I don’t think I could ever claim to be the most adventurous traveller in the world. I have no desire to go to places where diseases are endemic or the natives unfriendly. Having said that, I think I have some of the attributes necessary to be a happy traveller. I have no problem with the unexpected, this is, after all, the main reason for going! Picking my car up at the rental outlet was a perfect example of this.
I got the hotel bus to drop me off at Budget and marched in through the door with all my worldly goods. I had already booked a ‘family’ car (not a compact) and had a booking number. The rate they had quoted me over the Internet was very good and I was keen to see whether the exercise in long-distance booking had paid off. The first surprise was the accent of the lady who dealt with me, it was pure Americanised West Riding! She had been born in Cleckheaton and had lived in LA for twenty years! She immediately recognised my accent and we took 15 hilarious minutes to get through the paperwork.
Now I have to confess I’d been a bit sceptical about how easy it had been to book this car on the net. The rate was superb for a one-way hire and I was half expecting some unforeseen problem when I actually stood there with my card and paid for the thing. All my worst fears came beck to me when the lady from Cleckheaton said, “Oh, by the way, the manager would like to have a word with you about your car!” I groaned inwardly and thought to myself that this was where they nailed me. The manager came out and said that he would like me to take a different car than the one I had ordered. I told him we’d better have a look at it. We went out on to the back lot which was enormous and he pointed to a green car about 300 yards away on the opposite side of the park. I took one look and said OK, that’ll do me. He asked me how I could tell at that distance, I told him that anything that had tyres over a foot wide and two big exhaust pipes had to be suitable for driving across America. He liked this and told me that it was one of their top models but actually belonged in Boston and they wanted it back. He said I could have it for the week for $150 plus the insurance.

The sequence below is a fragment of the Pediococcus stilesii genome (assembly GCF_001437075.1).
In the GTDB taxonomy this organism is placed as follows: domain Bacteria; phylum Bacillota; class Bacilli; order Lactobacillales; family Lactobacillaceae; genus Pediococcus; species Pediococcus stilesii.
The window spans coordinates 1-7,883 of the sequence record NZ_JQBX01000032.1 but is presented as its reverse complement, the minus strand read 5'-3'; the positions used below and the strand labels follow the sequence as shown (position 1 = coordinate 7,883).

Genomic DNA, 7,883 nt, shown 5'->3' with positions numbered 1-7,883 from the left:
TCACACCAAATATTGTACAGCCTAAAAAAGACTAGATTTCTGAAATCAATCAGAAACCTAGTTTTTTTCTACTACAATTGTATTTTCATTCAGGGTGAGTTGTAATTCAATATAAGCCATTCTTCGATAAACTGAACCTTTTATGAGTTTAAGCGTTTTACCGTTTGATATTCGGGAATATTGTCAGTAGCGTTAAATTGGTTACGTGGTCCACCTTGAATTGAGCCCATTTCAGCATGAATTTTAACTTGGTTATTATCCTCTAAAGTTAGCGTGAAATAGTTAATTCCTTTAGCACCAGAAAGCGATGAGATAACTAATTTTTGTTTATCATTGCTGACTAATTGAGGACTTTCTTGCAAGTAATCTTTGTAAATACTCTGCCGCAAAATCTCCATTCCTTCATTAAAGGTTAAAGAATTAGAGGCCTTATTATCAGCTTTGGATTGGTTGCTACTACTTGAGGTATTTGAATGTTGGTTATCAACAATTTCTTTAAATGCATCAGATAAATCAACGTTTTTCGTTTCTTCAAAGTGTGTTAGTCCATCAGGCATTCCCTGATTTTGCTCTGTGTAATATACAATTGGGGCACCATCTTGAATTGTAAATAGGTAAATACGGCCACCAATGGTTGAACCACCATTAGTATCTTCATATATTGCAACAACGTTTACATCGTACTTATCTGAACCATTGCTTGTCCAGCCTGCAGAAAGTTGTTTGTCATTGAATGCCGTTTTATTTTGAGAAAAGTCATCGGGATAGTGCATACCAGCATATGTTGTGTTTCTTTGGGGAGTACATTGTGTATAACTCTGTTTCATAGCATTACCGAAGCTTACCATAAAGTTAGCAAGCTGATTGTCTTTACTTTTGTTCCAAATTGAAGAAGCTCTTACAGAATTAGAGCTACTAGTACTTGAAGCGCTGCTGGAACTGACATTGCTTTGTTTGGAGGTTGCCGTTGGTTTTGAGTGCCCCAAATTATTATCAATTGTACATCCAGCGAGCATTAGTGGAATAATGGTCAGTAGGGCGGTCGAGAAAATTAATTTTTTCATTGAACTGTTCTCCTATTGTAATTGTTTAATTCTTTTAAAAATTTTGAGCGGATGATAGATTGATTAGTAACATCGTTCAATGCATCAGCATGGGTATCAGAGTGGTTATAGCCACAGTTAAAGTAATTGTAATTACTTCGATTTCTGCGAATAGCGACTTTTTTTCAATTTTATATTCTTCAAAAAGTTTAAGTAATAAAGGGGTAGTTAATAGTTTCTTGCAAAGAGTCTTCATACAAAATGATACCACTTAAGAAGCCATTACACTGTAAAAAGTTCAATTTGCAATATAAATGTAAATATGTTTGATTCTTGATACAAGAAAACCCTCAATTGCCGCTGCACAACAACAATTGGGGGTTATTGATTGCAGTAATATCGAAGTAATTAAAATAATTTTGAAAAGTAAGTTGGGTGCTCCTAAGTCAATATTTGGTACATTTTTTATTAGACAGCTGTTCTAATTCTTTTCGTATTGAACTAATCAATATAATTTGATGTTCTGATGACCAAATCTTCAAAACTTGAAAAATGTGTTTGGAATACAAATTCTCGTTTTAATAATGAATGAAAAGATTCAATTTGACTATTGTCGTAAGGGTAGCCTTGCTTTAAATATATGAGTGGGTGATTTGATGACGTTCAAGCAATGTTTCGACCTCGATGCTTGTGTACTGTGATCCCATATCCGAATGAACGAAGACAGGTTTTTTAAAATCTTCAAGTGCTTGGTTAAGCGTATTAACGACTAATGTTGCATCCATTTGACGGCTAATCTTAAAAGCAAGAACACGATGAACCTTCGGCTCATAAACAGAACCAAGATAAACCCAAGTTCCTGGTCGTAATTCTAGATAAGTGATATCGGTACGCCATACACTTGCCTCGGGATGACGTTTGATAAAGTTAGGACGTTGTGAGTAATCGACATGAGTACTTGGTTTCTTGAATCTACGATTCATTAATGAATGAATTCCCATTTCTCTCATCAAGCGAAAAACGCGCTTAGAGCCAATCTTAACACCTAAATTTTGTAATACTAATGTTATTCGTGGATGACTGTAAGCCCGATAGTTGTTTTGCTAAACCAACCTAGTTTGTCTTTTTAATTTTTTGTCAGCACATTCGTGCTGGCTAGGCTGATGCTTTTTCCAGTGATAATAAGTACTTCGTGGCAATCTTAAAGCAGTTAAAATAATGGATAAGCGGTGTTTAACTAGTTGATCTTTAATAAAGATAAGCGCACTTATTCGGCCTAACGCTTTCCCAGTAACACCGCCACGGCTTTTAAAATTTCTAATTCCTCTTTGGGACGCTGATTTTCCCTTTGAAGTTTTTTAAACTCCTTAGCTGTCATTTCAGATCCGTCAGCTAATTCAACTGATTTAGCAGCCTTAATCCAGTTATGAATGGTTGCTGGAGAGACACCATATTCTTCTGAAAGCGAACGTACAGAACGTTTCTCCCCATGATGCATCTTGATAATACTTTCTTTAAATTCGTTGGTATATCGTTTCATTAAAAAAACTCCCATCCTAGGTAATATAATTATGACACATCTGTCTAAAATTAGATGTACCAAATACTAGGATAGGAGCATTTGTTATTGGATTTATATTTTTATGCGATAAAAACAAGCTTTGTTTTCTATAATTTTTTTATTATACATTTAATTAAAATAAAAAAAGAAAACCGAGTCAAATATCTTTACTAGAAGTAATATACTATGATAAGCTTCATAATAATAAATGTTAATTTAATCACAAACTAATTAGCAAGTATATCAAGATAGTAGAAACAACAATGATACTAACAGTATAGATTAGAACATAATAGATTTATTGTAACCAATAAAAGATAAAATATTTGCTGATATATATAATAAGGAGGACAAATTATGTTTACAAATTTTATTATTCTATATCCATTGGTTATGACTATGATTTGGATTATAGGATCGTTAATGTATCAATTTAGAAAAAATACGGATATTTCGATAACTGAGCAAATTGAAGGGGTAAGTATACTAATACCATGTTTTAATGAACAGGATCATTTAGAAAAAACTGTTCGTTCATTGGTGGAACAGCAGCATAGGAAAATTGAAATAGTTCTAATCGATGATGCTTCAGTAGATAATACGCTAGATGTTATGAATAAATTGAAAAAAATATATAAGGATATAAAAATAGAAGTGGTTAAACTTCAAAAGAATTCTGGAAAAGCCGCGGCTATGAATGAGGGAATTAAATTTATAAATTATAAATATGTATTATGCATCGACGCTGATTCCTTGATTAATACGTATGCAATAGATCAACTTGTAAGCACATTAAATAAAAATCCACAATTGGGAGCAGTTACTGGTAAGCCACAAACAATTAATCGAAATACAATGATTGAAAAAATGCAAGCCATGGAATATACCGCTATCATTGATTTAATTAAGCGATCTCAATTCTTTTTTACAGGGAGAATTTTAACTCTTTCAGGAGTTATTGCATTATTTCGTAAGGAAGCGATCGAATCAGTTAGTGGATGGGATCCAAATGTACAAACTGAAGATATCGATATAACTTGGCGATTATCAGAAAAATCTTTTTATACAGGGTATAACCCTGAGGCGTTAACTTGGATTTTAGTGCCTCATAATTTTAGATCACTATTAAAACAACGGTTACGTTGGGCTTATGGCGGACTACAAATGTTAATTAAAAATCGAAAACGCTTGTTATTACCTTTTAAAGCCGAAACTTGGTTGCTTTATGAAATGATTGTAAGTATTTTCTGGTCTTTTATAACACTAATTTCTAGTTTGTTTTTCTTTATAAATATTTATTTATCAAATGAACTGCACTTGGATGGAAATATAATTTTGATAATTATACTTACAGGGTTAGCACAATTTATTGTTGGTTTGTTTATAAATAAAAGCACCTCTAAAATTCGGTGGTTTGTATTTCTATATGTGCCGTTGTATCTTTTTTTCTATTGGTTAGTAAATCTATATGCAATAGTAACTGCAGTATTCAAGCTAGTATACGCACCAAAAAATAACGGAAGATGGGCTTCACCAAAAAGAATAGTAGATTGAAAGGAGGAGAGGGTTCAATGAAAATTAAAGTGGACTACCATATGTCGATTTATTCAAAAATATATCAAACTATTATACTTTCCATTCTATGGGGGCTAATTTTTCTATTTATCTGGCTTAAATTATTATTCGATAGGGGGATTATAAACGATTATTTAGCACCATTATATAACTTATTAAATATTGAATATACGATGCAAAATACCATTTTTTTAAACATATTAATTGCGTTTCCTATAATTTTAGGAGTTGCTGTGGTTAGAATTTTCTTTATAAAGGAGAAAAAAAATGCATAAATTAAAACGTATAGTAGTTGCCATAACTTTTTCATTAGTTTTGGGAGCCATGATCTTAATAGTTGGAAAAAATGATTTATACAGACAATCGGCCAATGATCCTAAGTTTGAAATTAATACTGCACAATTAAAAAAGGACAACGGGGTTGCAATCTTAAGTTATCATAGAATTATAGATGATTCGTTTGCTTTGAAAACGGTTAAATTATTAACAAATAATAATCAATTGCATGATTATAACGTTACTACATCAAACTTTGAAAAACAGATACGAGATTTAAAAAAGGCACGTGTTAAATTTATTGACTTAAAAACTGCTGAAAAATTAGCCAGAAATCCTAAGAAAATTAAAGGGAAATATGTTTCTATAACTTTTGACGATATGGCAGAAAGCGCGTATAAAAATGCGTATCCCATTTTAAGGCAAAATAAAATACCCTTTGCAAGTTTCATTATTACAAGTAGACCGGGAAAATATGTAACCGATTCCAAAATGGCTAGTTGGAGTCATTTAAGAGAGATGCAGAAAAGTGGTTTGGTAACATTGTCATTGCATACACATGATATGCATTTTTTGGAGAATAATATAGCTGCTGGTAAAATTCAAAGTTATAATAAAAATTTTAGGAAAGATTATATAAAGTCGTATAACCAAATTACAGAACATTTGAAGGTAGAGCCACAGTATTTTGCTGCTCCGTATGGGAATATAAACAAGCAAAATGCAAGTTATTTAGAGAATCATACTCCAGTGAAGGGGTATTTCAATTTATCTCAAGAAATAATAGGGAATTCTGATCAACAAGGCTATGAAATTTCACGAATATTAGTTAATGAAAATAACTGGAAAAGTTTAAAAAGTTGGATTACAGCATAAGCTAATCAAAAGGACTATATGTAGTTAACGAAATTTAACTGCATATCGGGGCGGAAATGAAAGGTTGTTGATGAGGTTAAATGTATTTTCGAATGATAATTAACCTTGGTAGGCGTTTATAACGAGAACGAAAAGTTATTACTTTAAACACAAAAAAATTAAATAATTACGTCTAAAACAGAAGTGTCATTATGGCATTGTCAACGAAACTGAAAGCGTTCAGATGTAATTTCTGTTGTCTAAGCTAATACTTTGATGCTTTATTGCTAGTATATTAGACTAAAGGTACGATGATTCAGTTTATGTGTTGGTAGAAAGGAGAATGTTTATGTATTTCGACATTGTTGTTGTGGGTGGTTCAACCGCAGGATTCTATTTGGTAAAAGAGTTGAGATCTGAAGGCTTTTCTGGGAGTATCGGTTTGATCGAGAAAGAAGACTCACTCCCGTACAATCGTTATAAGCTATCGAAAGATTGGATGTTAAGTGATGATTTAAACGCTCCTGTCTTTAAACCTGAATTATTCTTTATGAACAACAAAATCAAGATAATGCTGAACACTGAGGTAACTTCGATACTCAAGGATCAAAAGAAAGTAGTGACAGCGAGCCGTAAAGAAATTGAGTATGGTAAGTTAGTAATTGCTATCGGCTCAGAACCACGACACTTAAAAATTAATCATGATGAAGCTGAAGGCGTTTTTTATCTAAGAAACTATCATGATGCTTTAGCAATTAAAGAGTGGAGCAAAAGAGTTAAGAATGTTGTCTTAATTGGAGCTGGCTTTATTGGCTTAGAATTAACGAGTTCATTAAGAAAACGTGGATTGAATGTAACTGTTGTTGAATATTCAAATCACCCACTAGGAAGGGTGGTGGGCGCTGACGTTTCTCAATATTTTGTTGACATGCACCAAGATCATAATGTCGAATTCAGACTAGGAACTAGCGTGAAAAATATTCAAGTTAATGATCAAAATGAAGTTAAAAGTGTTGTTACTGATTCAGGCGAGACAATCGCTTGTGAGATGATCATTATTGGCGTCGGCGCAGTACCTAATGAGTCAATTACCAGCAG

It was a Pontiac Grand Prix and would do nought to death in about two seconds. It was a wonderful car and I really enjoyed driving it. However, this was all in the future. I had to get out of LA first and strange to say, this would be the first time I had ever driven in the States! To make things worse, it was raining and this converts LA roads into skid pans but the locals don’t seem to notice this.
I completed the transaction, loaded my kit in the car, lit my pipe and sallied forth into the Saturday morning rush hour traffic. I hadn’t gone more than half a mile before I realised that the lady at Budget had given me wrong directions and to make things worse, I was in the wrong lane, hemmed in by traffic and committed to going on to a freeway just ahead. I took a deep, jet-lagged breath and decided that the best thing to do was relax, pull in at the first coffee shop I could get to and draw up a plan.
I got on to the freeway and sat behind the car in front. I could see where the sun was trying to get through and decided I was heading in roughly the right direction so I calmed down a bit. Then a sign came up which informed me I was on US15 heading for Barstow which was exactly what I wanted because there I could join IS40 which was my road as far as Oklahoma City! Father was proved right again, there’s a providence looks after drunken men and idiots!